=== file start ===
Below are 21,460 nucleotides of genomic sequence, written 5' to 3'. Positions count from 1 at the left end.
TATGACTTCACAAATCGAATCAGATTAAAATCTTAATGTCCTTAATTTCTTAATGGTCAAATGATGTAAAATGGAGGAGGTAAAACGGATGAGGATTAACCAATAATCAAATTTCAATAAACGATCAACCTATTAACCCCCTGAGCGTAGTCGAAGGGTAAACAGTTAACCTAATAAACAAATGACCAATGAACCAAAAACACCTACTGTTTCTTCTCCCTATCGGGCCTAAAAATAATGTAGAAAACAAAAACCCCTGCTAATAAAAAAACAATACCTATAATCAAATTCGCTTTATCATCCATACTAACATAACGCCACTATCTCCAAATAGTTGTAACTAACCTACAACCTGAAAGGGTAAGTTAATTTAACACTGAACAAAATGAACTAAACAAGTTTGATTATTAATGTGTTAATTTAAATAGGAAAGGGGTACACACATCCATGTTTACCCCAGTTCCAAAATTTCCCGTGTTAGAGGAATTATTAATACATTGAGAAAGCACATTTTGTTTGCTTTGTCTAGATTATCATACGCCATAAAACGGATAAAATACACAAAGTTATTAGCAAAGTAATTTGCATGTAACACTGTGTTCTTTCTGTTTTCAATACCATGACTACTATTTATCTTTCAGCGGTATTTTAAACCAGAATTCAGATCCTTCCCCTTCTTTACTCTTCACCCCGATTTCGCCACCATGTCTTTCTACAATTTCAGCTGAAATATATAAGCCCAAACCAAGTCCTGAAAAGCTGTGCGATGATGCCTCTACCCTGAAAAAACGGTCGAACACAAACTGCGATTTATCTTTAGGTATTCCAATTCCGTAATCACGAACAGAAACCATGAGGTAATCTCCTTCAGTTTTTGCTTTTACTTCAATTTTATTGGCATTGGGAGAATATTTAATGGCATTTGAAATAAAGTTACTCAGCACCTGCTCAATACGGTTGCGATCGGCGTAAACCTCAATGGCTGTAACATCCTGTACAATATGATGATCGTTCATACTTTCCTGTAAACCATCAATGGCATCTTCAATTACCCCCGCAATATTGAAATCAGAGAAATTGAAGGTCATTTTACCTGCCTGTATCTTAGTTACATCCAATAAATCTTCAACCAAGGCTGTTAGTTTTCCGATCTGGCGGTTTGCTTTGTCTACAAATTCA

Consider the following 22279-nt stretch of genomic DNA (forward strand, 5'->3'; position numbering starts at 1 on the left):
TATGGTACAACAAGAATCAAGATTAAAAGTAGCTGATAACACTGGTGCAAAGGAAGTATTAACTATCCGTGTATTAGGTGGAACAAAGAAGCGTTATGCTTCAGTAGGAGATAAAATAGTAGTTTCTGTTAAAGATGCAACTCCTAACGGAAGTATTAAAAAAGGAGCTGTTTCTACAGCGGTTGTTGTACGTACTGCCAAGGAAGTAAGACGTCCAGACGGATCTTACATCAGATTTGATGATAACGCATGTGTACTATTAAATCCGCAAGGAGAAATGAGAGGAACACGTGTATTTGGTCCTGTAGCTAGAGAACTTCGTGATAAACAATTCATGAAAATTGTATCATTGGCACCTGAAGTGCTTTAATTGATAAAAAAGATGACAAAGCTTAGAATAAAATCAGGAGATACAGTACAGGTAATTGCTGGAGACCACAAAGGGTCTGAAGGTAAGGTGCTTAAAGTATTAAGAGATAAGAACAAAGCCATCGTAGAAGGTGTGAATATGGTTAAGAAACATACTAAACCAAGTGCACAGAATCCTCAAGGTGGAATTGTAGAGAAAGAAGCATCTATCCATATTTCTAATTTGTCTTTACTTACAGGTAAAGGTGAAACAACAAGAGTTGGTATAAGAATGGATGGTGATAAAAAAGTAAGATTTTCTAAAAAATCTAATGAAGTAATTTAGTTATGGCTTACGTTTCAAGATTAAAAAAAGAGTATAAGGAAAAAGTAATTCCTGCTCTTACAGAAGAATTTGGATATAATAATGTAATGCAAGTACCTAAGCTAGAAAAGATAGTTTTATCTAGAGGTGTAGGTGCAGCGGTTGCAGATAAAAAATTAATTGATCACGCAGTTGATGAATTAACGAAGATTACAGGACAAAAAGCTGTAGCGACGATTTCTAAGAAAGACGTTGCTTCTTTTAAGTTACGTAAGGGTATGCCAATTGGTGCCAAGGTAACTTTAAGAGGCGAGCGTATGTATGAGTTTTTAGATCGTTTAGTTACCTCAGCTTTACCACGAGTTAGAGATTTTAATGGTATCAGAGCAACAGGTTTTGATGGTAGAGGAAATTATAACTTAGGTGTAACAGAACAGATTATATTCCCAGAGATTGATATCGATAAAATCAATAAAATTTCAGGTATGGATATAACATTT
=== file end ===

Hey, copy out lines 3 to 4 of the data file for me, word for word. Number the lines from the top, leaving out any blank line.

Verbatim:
Consider the following 22279-nt stretch of genomic DNA (forward strand, 5'->3'; position numbering starts at 1 on the left):
TATGGTACAACAAGAATCAAGATTAAAAGTAGCTGATAACACTGGTGCAAAGGAAGTATTAACTATCCGTGTATTAGGTGGAACAAAGAAGCGTTATGCTTCAGTAGGAGATAAAATAGTAGTTTCTGTTAAAGATGCAACTCCTAACGGAAGTATTAAAAAAGGAGCTGTTTCTACAGCGGTTGTTGTACGTACTGCCAAGGAAGTAAGACGTCCAGACGGATCTTACATCAGATTTGATGATAACGCATGTGTACTATTAAATCCGCAAGGAGAAATGAGAGGAACACGTGTATTTGGTCCTGTAGCTAGAGAACTTCGTGATAAACAATTCATGAAAATTGTATCATTGGCACCTGAAGTGCTTTAATTGATAAAAAAGATGACAAAGCTTAGAATAAAATCAGGAGATACAGTACAGGTAATTGCTGGAGACCACAAAGGGTCTGAAGGTAAGGTGCTTAAAGTATTAAGAGATAAGAACAAAGCCATCGTAGAAGGTGTGAATATGGTTAAGAAACATACTAAACCAAGTGCACAGAATCCTCAAGGTGGAATTGTAGAGAAAGAAGCATCTATCCATATTTCTAATTTGTCTTTACTTACAGGTAAAGGTGAAACAACAAGAGTTGGTATAAGAATGGATGGTGATAAAAAAGTAAGATTTTCTAAAAAATCTAATGAAGTAATTTAGTTATGGCTTACGTTTCAAGATTAAAAAAAGAGTATAAGGAAAAAGTAATTCCTGCTCTTACAGAAGAATTTGGATATAATAATGTAATGCAAGTACCTAAGCTAGAAAAGATAGTTTTATCTAGAGGTGTAGGTGCAGCGGTTGCAGATAAAAAATTAATTGATCACGCAGTTGATGAATTAACGAAGATTACAGGACAAAAAGCTGTAGCGACGATTTCTAAGAAAGACGTTGCTTCTTTTAAGTTACGTAAGGGTATGCCAATTGGTGCCAAGGTAACTTTAAGAGGCGAGCGTATGTATGAGTTTTTAGATCGTTTAGTTACCTCAGCTTTACCACGAGTTAGAGATTTTAATGGTATCAGAGCAACAGGTTTTGATGGTAGAGGAAATTATAACTTAGGTGTAACAGAACAGATTATATTCCCAGAGATTGATATCGATAAAATCAATAAAATTTCAGGTATGGATATAACATTT